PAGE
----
Art and Society

This essay appears in print as the INTRODUCTION of ISSUE 01: Miserable Art. Copies of this magazine are available in our online store.

In the pages that follow, you will meet a painter named Helen Kenney, known creatively as Miserable Art. You will encounter an interview with that artist, a series of recommendations which provide insight into how that artist experiences the work of other artists, as well as a feature length story written by me, your author, containing a narrative think piece. Those are the basics.

This first issue of Durham Beat Magazine will tackle the topic of how art is valued in society, how the labor of artists is perceived, and how society reconciles its need for art with the nature of its consumption. At its core, this issue is about the experience of art and what it means.

Emotional, romantic, a little chaotic, sometimes irrational, the artform we know as “painting” is a familiar one, layered, drenched in history. Painters use their hands to reframe the world. They use the mechanisms of color, light, perspective, imagination, curiosity, and insight to create their works. Some of the most prolific artists across human history have been painters. To this day, many of their works live in museums and occupy wall space in households and businesses worldwide. Why throughout our history has art been so ever-present? What place does it hold among us? How do we, as members of society, understand and experience these works and the labor of the artists who made them?

As our civilization evolves and becomes more scientifically advanced, it’s challenging for the pragmatic drive of commerce and technological progress to maintain an appreciation for the cultural development of human expression that runs in tandem with all other forms of progress. Put another way, people in our society today struggle with how to value art, how to quantify the labor of artists, and how to understand the intangible and yet necessary presence of art in human society.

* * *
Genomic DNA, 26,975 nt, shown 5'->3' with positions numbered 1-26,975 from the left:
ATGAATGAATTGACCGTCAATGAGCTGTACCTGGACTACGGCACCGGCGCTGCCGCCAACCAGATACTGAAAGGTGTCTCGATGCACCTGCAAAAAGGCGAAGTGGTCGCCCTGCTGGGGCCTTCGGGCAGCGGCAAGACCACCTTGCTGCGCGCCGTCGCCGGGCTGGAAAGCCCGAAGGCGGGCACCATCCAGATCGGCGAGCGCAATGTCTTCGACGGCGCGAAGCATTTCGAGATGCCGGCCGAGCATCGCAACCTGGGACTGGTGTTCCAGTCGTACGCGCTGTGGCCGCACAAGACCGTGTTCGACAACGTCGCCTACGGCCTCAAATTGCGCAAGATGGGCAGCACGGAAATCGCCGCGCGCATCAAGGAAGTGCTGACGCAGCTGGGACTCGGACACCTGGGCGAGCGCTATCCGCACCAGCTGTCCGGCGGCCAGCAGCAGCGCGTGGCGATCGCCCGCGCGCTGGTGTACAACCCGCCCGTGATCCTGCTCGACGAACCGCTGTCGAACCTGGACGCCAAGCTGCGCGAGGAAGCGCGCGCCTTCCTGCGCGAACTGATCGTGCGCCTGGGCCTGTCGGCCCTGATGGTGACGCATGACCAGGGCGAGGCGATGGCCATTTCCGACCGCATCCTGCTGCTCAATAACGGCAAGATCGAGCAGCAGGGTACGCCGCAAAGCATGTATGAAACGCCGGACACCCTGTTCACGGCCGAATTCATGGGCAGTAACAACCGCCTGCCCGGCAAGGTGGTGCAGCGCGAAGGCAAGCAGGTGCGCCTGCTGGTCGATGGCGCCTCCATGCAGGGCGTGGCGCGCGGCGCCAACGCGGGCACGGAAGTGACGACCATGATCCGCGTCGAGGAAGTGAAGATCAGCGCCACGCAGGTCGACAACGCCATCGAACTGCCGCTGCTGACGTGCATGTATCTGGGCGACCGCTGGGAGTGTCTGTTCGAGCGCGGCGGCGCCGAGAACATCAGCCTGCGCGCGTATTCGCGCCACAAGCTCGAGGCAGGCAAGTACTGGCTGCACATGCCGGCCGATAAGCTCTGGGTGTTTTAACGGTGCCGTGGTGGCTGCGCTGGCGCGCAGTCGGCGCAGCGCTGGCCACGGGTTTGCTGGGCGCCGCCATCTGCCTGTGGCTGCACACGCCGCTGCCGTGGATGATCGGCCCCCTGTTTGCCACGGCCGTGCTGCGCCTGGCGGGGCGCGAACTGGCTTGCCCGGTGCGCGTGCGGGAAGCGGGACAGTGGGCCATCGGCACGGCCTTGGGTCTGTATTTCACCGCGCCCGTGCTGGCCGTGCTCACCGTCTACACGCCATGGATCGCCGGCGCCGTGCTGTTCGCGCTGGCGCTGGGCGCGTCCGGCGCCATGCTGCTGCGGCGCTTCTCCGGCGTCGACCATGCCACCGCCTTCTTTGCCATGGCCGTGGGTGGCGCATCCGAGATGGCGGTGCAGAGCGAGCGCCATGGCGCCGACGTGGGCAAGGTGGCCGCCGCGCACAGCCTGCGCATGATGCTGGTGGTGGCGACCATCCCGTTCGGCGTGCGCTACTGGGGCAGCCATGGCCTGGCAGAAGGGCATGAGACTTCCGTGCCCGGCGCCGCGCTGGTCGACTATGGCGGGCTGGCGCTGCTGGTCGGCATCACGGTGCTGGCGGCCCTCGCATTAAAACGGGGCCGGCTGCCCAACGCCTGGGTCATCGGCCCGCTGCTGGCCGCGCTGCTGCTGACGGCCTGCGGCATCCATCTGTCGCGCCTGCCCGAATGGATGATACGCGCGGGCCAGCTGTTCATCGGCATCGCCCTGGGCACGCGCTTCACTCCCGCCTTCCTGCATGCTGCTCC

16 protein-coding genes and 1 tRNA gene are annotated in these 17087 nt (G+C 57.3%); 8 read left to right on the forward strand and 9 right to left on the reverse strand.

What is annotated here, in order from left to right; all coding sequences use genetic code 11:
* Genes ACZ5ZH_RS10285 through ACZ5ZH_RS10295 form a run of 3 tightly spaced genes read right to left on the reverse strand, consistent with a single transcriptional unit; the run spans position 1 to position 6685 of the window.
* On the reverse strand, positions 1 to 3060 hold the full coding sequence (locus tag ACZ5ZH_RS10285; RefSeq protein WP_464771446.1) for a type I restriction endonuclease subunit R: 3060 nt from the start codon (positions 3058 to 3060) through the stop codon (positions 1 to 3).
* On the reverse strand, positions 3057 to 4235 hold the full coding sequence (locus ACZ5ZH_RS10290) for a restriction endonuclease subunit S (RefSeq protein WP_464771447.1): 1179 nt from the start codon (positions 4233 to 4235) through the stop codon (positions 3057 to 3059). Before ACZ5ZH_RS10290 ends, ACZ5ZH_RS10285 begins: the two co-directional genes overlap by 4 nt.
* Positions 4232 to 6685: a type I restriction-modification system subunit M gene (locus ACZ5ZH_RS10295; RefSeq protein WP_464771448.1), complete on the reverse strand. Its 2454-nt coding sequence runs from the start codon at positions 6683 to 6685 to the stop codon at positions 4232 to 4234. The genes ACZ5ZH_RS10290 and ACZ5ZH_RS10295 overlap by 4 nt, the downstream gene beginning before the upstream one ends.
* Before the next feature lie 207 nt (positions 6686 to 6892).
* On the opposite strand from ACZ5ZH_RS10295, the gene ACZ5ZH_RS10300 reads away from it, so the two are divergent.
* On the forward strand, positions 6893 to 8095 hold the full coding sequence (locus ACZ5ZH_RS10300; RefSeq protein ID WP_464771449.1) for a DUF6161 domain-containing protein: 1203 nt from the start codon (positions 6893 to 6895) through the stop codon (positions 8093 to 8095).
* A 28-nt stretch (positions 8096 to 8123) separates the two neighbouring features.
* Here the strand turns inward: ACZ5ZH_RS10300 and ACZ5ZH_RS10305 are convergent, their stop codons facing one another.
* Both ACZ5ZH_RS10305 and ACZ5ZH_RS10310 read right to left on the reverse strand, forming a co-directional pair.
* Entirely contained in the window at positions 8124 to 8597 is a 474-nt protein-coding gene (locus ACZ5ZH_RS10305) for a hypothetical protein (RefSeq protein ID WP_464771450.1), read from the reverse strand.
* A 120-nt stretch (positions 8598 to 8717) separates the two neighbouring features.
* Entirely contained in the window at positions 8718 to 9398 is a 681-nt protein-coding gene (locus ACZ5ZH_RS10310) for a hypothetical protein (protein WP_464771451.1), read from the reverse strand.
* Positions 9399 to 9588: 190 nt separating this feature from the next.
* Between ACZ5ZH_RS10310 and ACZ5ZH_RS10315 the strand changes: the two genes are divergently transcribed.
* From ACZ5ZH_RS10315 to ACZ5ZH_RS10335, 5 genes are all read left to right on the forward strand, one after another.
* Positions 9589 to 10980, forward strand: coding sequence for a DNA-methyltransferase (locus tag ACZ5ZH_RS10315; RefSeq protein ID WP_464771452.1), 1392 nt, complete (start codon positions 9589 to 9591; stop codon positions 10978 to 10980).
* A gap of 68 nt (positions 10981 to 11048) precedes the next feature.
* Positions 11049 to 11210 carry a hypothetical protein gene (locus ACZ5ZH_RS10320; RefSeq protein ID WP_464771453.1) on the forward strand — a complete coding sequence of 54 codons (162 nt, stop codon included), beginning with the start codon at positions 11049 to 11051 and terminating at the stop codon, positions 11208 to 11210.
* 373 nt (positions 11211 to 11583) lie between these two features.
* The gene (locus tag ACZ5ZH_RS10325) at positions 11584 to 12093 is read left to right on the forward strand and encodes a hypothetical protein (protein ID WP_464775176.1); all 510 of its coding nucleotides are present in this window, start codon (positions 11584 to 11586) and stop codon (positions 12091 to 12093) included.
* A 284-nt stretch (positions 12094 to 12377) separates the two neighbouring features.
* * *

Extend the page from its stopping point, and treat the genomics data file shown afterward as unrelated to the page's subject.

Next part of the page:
People can’t help but create. It’s what we do. Whether we’re engineering a bridge, assembling a car, constructing a house, fixing a meal, or writing a poem, we are always creating. Where engineering and medicine and construction are practical and essential drivers for maintaining a functioning society, art is the emotional expression of that very same human ingenuity. 

Artists are very much like engineers. They build bridges between the heart and the mind, between people and their inner worlds, between emotions that contradict and yet co-exist. Throughout history, art—in all its forms—has been one of the most essential mechanisms humans have used to grapple with their emotional experiences of the world. 

Art provides a safe haven, a homestead for working out whatever it is that’s going on inside of us, whether personally or in response to our external, worldly experience. While some people may see a painting and say, “this has nothing to do with me,” they may yet listen to a song that makes them feel seen. It’s all relevant. 

Ultimately, art is not merely a way of making the world a little brighter, nor is it solely representative of what society finds or deems to be beautiful, it is fundamentally emotional and forces the human soul to confront its own vulnerability. For this reason, art is an essential part of human life and the human experience, of the way we co-exist and interact with each other and the world around us.

Introducing Durham Beat Magazine

For as long as I can remember, I have loved flipping through bound pages of printed material. Magazines, newspapers, books, zines, even catalogs. There’s something about that tactile feeling, holding paper in your hands, wafting its scent, running your fingers over slight blemishes—the distorted texture of coffee stains, the rough edges of a well-read book, almost like tracing lines on a lover’s skin. As a writer, it makes sense that I would have an affection for paper, that I would covet the experience of holding a body of work in my hands. These bound pages are more than just paper and ink. They are ideas, expressions, creations. 

Throughout the history of printed matter, the magazine has been an enduring and beloved format. Filled with dozens of stories and photographs and artworks spanning a variety of topics and mediums, reading a whole magazine is an intensive affair. As a journalist, I am very familiar with the mad dash of preparing many different pieces for a single issue. As a reader, there is so much material to get through that I often find I can’t seem to get to it all. I’m sure you have had that experience as well. Feels a shame to leave so many pages unread, untouched, unfelt.